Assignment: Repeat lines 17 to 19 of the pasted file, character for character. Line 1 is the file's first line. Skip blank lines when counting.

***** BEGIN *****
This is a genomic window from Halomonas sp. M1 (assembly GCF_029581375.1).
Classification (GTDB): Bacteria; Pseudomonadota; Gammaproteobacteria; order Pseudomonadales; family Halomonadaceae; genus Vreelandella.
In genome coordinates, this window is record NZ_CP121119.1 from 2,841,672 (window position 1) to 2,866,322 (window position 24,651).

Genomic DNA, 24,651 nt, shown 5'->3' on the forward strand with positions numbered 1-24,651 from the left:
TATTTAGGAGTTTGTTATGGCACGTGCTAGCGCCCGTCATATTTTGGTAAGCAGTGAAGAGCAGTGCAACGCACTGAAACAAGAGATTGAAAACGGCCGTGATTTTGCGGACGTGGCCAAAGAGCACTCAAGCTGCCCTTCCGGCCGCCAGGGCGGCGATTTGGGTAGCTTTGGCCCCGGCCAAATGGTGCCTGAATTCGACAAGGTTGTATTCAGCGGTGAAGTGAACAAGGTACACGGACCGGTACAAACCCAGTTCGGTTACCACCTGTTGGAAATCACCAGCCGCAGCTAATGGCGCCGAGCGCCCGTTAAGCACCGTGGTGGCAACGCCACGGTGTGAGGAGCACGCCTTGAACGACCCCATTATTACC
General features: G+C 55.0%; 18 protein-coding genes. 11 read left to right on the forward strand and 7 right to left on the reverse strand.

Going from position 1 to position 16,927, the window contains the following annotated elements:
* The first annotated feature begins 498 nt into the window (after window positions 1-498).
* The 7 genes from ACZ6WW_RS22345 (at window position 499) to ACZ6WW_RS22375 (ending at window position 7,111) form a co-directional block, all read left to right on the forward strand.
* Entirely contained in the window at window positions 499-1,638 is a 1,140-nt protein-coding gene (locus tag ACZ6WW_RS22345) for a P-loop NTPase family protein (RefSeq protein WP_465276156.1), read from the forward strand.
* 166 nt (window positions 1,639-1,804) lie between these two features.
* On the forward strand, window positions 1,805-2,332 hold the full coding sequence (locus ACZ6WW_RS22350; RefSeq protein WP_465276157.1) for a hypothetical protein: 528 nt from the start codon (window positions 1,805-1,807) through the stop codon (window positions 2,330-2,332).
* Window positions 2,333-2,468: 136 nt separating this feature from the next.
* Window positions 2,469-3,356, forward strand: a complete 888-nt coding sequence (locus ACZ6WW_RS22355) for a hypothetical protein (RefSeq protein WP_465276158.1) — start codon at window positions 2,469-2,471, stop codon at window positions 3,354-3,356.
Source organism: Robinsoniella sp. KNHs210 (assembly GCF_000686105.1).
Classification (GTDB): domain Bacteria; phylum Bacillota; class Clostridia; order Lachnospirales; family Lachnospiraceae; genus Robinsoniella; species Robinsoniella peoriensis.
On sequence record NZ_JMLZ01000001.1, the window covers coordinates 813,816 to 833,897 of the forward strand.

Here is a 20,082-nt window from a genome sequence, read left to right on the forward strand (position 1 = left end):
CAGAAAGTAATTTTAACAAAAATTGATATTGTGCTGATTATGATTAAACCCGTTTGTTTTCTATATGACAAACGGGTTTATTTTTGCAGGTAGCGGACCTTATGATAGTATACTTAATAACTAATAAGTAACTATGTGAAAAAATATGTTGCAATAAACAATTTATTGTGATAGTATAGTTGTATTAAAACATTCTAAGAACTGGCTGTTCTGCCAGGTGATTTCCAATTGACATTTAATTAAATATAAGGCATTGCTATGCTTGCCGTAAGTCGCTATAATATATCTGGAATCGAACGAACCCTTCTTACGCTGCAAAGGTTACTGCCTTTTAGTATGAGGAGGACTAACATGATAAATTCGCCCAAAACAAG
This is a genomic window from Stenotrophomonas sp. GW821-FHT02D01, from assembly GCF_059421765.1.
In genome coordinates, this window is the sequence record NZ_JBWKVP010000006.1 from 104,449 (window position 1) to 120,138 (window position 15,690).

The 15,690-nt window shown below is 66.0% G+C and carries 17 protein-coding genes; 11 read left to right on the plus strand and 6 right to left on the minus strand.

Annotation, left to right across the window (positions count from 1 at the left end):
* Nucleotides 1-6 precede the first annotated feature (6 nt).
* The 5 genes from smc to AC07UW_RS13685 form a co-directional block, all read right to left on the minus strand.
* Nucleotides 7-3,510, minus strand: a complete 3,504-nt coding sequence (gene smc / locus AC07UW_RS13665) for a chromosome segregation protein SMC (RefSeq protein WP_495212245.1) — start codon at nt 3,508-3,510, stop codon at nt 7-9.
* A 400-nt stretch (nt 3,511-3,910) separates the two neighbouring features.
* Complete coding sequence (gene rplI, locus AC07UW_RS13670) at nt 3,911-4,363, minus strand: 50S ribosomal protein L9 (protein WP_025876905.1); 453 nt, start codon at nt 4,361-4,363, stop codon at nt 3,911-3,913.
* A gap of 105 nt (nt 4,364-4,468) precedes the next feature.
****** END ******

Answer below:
On sequence record NZ_JMLZ01000001.1, the window covers coordinates 813,816 to 833,897 of the forward strand.

Here is a 20,082-nt window from a genome sequence, read left to right on the forward strand (position 1 = left end):
CAGAAAGTAATTTTAACAAAAATTGATATTGTGCTGATTATGATTAAACCCGTTTGTTTTCTATATGACAAACGGGTTTATTTTTGCAGGTAGCGGACCTTATGATAGTATACTTAATAACTAATAAGTAACTATGTGAAAAAATATGTTGCAATAAACAATTTATTGTGATAGTATAGTTGTATTAAAACATTCTAAGAACTGGCTGTTCTGCCAGGTGATTTCCAATTGACATTTAATTAAATATAAGGCATTGCTATGCTTGCCGTAAGTCGCTATAATATATCTGGAATCGAACGAACCCTTCTTACGCTGCAAAGGTTACTGCCTTTTAGTATGAGGAGGACTAACATGATAAATTCGCCCAAAACAAG